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Speaking of receivers, I would have given WR Santana Moss a game ball if it weren’t for his drop that resulted in an interception on third-and-11 in the fourth quarter. Moss is one of the best route runners in the game, but he stumbled coming out of his break on that drag. QB Rex Grossman got rid of the ball quickly against a six-man blitz, and Moss didn’t regain his balance and compose himself in time. He tried to backhand the catch, which he often does, and it went through his hands.

Moss‘ touchdown, however, was nice. He separated from the defender, who was playing with inside leverage, with a sharp break to the sideline. He knew where he was on the field and got both feet in bounds.

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It turns out RB Tim Hightower played with an injured left shoulder. Coach Mike Shanahan on Monday referred to times when he can see the game isn’t coming naturally to a running back. Perhaps Hightower’s injury contributed to such an assessment. While RB Ryan Torain exploited cutback lanes and ran through and over the Rams‘ defense for 7.1 yards per carry, it did not come easily for Hightower, who averaged only 3.0.

However, Hightower was a major asset in pass protection. Despite his shoulder, he did not hold back the force with which he hurtled himself into oncoming rushers. And his tackle of CB Justin King on a fourth-quarter interception return was a hustle play that saved a touchdown.

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In rewatching the game, the offensive line didn’t appear as dominant as I thought it would. First of all, there were too many penalties. RT Jammal Brown committed a false start on fourth-and-4 that changed Mike Shanahan’s mind about going for it. LT Trent Williams committed holding on a screen. C Will Montgomery also had a holding penalty.

Each lineman had his share of successful and unsuccessful blocks. In speaking with LG Kory Lichtensteiger after the game, he was displeased with his performance on the late-fourth-quarter series on which the Redskins‘ began at their 2-yard line. DT Justin Bannan shed the Steiger’s block on first down and bottled up RB Roy Helu. Bannan pushed him back again on second down by getting better hand placement.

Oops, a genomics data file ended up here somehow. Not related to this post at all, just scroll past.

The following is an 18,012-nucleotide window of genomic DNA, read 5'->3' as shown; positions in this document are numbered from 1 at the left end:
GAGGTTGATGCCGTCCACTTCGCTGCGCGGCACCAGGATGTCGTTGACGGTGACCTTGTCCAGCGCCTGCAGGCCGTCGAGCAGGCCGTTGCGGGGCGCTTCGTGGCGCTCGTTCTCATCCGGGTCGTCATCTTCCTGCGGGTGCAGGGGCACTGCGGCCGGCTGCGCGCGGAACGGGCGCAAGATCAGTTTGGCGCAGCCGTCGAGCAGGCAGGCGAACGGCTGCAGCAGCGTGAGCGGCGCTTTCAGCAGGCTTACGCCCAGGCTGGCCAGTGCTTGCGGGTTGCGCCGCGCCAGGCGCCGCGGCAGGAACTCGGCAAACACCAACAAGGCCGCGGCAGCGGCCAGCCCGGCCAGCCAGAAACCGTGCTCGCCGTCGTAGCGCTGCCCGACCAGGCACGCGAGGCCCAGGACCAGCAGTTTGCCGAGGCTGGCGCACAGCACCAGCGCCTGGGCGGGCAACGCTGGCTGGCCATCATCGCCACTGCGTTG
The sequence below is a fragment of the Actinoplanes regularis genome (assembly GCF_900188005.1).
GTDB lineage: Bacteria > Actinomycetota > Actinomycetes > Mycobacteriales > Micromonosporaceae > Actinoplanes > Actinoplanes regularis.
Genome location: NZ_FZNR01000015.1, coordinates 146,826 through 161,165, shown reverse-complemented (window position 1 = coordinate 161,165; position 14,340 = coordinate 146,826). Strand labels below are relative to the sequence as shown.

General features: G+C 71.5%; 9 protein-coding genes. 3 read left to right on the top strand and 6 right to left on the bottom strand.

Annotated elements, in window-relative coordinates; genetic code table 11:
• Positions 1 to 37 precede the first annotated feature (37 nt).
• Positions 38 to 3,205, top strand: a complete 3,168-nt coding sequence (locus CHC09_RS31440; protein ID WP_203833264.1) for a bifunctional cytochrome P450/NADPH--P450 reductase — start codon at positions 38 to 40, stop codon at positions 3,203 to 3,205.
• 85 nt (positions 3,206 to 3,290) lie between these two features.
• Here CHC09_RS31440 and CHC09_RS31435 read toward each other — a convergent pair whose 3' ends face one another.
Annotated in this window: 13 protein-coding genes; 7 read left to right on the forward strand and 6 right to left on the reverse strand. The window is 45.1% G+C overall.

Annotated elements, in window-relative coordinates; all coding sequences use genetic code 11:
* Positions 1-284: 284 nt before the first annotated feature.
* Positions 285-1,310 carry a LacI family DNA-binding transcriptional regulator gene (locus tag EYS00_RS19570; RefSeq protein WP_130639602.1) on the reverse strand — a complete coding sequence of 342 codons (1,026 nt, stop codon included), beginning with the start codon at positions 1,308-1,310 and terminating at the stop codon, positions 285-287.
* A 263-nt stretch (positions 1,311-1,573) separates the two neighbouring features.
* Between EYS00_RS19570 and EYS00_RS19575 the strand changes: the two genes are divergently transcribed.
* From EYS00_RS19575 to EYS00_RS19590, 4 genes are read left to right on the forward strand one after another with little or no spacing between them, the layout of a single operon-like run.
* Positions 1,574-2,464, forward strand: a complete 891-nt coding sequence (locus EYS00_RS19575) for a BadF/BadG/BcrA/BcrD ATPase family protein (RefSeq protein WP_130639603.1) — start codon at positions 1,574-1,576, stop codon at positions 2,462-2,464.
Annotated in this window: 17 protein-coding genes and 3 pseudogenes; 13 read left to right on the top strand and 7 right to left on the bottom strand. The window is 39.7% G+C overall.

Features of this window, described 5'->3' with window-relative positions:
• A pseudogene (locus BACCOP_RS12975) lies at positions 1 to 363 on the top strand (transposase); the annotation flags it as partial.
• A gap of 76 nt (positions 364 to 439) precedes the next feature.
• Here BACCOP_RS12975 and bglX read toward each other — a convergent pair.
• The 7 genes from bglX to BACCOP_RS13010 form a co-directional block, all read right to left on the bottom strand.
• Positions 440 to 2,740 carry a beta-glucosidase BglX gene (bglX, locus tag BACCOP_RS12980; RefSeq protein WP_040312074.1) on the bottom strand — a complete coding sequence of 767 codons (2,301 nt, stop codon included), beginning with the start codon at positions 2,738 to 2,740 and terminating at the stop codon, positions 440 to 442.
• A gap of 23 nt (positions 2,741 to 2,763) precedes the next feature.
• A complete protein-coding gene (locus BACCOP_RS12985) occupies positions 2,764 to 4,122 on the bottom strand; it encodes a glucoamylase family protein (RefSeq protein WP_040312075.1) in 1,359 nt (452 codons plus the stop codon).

But a team doesn’t rush for 196 yards and give up zero sacks without quality blocking up front, by the tight ends and on the perimeter. On RB Ryan Torain’s 20-yard touchdown, Lichtensteiger blocked LBBen Leber. Montgomery locked onto Bannan despite being a half step behind him off the snap. TE Chris Cooley put DE James Hall on the ground on the edge, creating the cutback lane.

In pass protection, Brown, RG Chris Chester and the tight ends did well keeping DE Chris Long quiet. When Brown’s base is strong and he’s sliding his feet well, he’s tough to beat.

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Kyle Shanahan does a great job using bunch and stack formations to get receivers open. I counted three third-down conversions on which the Redskins‘ receivers lined up bunched or stacked, and I probably missed some others.

A good example: Third-and-8 from the Redskins‘ 42 in the third quarter. WR Santana Moss lined up wide right, directly behind WR Donte Stallworth. Stallworth began his route by getting up the field and pushing outside at the cornerback that was playing outside leverage. That cleared space for Moss to cut out to the sideline behind Stallworth after he crossed the line to gain. DE Chris Long tried to drop and cover Moss, which is a major mismatch. It was an easy read for QB Rex Grossman, who was on time with his throw. First down.

The stack forces defenders to either wait to see which receivers break in which direction or it forces them to commit early. It’s one way Shanahan gives his quarterback options and challenges coverages.

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